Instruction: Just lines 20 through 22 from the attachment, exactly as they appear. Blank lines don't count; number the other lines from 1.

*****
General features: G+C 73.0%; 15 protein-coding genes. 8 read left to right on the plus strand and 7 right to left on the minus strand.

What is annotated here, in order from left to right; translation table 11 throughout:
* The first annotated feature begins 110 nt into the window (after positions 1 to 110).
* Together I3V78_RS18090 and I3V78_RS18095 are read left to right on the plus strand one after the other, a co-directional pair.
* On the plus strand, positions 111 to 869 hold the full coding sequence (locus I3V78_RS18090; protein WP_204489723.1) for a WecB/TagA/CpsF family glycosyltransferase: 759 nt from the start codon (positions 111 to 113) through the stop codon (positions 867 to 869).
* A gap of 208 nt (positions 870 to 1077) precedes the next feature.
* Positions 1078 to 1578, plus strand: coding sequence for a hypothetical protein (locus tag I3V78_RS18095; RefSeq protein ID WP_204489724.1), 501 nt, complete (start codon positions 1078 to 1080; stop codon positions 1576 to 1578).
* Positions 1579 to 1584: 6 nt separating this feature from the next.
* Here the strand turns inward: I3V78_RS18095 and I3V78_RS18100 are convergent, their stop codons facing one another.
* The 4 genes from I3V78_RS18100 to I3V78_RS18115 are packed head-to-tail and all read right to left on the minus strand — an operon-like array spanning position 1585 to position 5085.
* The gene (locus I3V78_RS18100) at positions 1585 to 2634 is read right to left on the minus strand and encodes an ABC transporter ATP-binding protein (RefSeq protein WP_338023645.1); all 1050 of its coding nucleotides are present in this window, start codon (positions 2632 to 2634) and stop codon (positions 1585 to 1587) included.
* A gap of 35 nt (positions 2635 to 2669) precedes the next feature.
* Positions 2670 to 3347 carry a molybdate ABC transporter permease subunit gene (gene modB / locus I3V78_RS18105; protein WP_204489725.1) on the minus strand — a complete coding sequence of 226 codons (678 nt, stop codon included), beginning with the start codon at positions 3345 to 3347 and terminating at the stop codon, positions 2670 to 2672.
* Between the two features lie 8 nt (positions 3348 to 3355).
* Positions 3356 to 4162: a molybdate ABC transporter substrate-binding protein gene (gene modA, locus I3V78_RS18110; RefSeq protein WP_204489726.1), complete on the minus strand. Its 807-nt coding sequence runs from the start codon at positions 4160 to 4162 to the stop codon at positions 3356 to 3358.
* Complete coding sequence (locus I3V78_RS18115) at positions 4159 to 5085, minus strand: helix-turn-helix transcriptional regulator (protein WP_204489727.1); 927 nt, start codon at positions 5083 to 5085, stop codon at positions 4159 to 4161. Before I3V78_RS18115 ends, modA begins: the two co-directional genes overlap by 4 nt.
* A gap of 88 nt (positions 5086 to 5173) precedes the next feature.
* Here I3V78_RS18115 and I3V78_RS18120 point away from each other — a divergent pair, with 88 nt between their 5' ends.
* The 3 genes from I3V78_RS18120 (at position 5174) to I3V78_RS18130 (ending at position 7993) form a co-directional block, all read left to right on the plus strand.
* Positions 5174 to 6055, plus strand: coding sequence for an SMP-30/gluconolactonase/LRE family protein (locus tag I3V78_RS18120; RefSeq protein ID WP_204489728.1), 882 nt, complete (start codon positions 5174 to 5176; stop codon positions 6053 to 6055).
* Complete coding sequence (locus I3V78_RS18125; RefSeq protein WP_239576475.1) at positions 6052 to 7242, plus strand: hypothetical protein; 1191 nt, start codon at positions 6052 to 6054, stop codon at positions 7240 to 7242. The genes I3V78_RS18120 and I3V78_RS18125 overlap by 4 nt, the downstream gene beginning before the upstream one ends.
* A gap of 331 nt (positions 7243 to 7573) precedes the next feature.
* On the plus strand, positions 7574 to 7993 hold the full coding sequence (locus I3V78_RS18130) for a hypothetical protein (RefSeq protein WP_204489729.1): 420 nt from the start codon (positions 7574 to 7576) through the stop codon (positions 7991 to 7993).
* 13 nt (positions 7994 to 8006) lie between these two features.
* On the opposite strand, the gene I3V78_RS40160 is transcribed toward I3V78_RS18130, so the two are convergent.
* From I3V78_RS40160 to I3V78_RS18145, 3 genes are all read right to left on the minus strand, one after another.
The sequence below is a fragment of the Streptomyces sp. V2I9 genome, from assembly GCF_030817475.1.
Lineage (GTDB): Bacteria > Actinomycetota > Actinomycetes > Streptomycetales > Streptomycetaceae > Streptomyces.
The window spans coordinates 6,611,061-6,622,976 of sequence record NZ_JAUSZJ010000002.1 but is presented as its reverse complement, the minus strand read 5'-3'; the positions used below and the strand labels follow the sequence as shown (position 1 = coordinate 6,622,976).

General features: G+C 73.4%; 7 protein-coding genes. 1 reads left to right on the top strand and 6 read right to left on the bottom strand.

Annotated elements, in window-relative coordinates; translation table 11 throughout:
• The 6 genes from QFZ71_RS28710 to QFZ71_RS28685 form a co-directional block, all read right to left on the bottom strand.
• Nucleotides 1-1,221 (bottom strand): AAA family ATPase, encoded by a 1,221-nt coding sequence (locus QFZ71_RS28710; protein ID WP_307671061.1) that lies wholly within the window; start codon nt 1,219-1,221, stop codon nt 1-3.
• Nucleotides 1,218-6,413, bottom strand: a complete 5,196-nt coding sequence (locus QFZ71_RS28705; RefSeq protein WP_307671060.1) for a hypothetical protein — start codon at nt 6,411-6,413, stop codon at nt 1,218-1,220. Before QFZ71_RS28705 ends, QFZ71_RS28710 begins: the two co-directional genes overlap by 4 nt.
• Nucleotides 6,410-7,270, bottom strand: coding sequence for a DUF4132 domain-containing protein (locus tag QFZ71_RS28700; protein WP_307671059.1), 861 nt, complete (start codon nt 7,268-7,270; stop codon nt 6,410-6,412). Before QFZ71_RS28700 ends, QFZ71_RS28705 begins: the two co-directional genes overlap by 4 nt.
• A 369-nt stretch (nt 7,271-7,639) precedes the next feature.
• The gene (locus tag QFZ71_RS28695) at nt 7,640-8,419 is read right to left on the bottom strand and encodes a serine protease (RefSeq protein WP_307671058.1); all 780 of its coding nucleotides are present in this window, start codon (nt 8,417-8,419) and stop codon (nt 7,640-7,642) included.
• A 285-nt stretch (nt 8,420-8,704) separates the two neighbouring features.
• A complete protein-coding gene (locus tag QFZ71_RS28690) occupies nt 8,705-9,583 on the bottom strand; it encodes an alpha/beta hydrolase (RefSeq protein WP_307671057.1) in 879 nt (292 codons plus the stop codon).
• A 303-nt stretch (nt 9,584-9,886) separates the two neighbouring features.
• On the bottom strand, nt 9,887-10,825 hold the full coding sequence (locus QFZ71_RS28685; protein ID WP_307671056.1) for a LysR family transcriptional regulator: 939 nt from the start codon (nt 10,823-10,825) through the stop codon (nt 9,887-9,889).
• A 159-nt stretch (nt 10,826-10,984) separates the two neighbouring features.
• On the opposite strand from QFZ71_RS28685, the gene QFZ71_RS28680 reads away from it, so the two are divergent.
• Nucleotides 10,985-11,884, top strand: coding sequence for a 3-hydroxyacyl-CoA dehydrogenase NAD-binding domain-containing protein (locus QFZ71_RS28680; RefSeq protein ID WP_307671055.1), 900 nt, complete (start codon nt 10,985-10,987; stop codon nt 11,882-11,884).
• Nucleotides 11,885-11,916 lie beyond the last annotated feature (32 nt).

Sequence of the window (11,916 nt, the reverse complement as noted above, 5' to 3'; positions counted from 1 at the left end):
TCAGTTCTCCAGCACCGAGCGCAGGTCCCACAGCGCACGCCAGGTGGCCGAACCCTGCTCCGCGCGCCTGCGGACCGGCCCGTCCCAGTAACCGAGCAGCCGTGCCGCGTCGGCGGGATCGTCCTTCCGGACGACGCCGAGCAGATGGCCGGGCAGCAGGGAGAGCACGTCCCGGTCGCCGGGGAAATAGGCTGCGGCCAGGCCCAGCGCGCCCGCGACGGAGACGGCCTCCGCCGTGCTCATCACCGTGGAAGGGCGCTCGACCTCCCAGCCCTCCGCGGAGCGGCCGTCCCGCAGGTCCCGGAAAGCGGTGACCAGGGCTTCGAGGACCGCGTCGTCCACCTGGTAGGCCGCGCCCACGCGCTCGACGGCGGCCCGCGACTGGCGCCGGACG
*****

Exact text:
* Positions 5174 to 6055, plus strand: coding sequence for an SMP-30/gluconolactonase/LRE family protein (locus tag I3V78_RS18120; RefSeq protein ID WP_204489728.1), 882 nt, complete (start codon positions 5174 to 5176; stop codon positions 6053 to 6055).
* Complete coding sequence (locus I3V78_RS18125; RefSeq protein WP_239576475.1) at positions 6052 to 7242, plus strand: hypothetical protein; 1191 nt, start codon at positions 6052 to 6054, stop codon at positions 7240 to 7242. The genes I3V78_RS18120 and I3V78_RS18125 overlap by 4 nt, the downstream gene beginning before the upstream one ends.
* A gap of 331 nt (positions 7243 to 7573) precedes the next feature.